Monday, June 20, 2011


The last "Oprah Winfrey Show" aired on May 25, 2011. The fact that the highly-rated talk show is no longer on the air doesn't sadden me. I never watched a single program. It's not the kind of show I would ever have considered watching. Nor, avid reader that I am, would I ever read Oprah's "O" magazine. Although the end of Oprah's talk show did not cause me to shed a single tear, I feel this is a good time to pay homage to Oprah for something for which I admire her: her book club. The televised book club began as a segment of her talk show in 1996 with Jacquelyn Mitchard's "The Deep End of the Ocean." The club took a one-year hiatus in 2002, and resumed in 2003. The club underwent a few changes over the years as Oprah tweaked the frequency and types of selections. In total, her club discussed seventy books in fifteen years.

Throughout the years, Oprah has been a powerful force in many arenas, not the least of which is literature. When she selected a book for her club, it became an instant best-seller. Many critics have maligned Oprah for her selection of titles. I agree that her club featured too many novels about downtrodden women who eventually found the strength to overcome their adversities and arrive at happiness (I surmise that Oprah's own past prompted her to select those stories). But in spite of that flaw, Oprah has also chosen many fine titles for her club, including classic and literary novels that richly deserved some time in the limelight. She brought many fine authors out of obscurity and their books off of the backlist.

Oprah's book club also caused some controversies. The first involved author Jonathan Franzen, who publicly decried her selection of his book "The Corrections" in September of 2001. He did not want to have his literary efforts thrown into the same category as some of the "schmaltzy, one-dimensional books" featured on her show. He also felt his books were too difficult for the average reader, and I found this snobby attitude a bit off-putting. Although he later apologized to Oprah for his comments, he was uninvited from his scheduled appearance on her show. Eventually, though, Oprah let bygones be bygones. In 2011, she selected yet another of Franzen's books, "Freedom," for her book club. That time, Franzen was smart enough to realize that if it were not for Oprah, he never would have achieved the readership (and the big bucks) that are every writer's dream. He gratefully accepted the honor.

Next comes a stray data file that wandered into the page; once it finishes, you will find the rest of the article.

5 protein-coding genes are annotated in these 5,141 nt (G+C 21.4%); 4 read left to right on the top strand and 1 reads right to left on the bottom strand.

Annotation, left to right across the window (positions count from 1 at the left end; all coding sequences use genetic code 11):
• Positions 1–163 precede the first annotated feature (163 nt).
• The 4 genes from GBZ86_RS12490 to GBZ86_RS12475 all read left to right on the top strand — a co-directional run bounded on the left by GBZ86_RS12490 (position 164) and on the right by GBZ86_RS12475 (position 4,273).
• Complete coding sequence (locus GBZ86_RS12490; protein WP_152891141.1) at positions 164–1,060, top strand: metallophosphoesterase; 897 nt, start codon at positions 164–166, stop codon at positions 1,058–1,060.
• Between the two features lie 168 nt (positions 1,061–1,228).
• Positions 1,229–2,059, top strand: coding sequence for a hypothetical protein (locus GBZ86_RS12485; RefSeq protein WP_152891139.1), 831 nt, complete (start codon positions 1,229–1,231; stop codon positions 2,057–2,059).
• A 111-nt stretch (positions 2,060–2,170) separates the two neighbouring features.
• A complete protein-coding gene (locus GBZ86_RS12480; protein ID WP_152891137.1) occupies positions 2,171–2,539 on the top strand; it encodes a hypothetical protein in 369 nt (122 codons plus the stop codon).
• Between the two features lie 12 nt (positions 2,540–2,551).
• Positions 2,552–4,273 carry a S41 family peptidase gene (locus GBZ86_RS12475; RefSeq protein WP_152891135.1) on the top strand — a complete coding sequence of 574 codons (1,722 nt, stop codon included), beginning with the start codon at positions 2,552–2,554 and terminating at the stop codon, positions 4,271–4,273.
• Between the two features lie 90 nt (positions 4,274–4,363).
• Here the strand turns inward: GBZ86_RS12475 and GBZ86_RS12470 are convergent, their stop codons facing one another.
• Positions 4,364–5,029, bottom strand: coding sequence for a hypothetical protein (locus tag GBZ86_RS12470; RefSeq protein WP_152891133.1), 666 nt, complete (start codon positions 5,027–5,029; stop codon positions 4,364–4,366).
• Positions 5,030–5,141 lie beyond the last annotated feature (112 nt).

The second controversy occurred when James Frey's memoir "A Million Little Pieces" was selected for her club in September 2005. Although the original book club discussion went smoothly, critics began to question the truth of some elements of his life story. Frey admitted that he had embellished some of the facts in the book, and eventually he and Oprah went head-to-head in a televised interview. Oprah got Frey to admit to the lies he told. She then preceded to take Frey's publisher, Nan Talese, to task for not verifying the facts before publishing the book as a memoir. Not only did this make for a juicy literary controversy, but it brought to the forefront the issue of what it means to call a story a "memoir." To what extent can the truth be embroidered before a memoir becomes a work of fiction?

In recognition for her efforts at promoting books and reading, Oprah has won numerous awards from the publishing industry and the book world. She received the National Book Foundation's 50th Anniversary Gold Medal in 1999. She was presented with the Association of American Publishers AAP Honors Award in 2003 for her impact on book publishing. She was given the New York Public Library's "Library Lion" award in 2006, which placed her in the same league as Jonathan Franzen (ironically enough), Salman Rushdie, Elie Wiesel, former Poet Laureate Billy Collins, Orhan Pamuk, Philip Roth, literary critic Harold Bloom, and many other literary stars.

There's no doubt about it. Oprah got America reading. Who but Oprah could have gotten books by John Steinbeck, William Faulkner, Leo Tolstoy, and Pearl Buck (even Charles Dickens, to a lesser extent) onto the bestseller list? Who but Oprah could induce bookstores to order a half a million copies of a book, title unknown, merely because it was to be the next club selection? Who but Oprah could generate sales of over 55 million for her own branded edition of books? Although "The Oprah Winfrey Show" and its famous book club are now off the air, Oprah has pledged that she will produce a program about books and authors for her new OWN cable network. For all this, I thank her.



  1. I am totally with you on this whole post. Good for you!

  2. Yes, I'm with Dana. Oprah should be celebrated for bringing reading back into focus and vogue.

  3. Thanks for the comments. An interesting side note: When I was writing this post, I mentioned Harold Bloom, the literary critic who won a "Library Lion" award. Considering Bloom's reputation for looking down on books/authors not approaching his visions of literary excellence, I wondered what he thought of Oprah's book club. So I did some research. A biography of Oprah includes the following in its discussion of the Franzen controversy:

    "Commenting on Franzen's reference to the 'high-art' literary tradition, Yale professor, critic, and defender of that faith, Harold Bloom, weighed into the argument, claiming he'd be honored to have Oprah select him, an event not likely to occur, given the subject matter and density of Bloom's work."

    So there you have it. Even Harold Bloom approved of Oprah's book club! :o)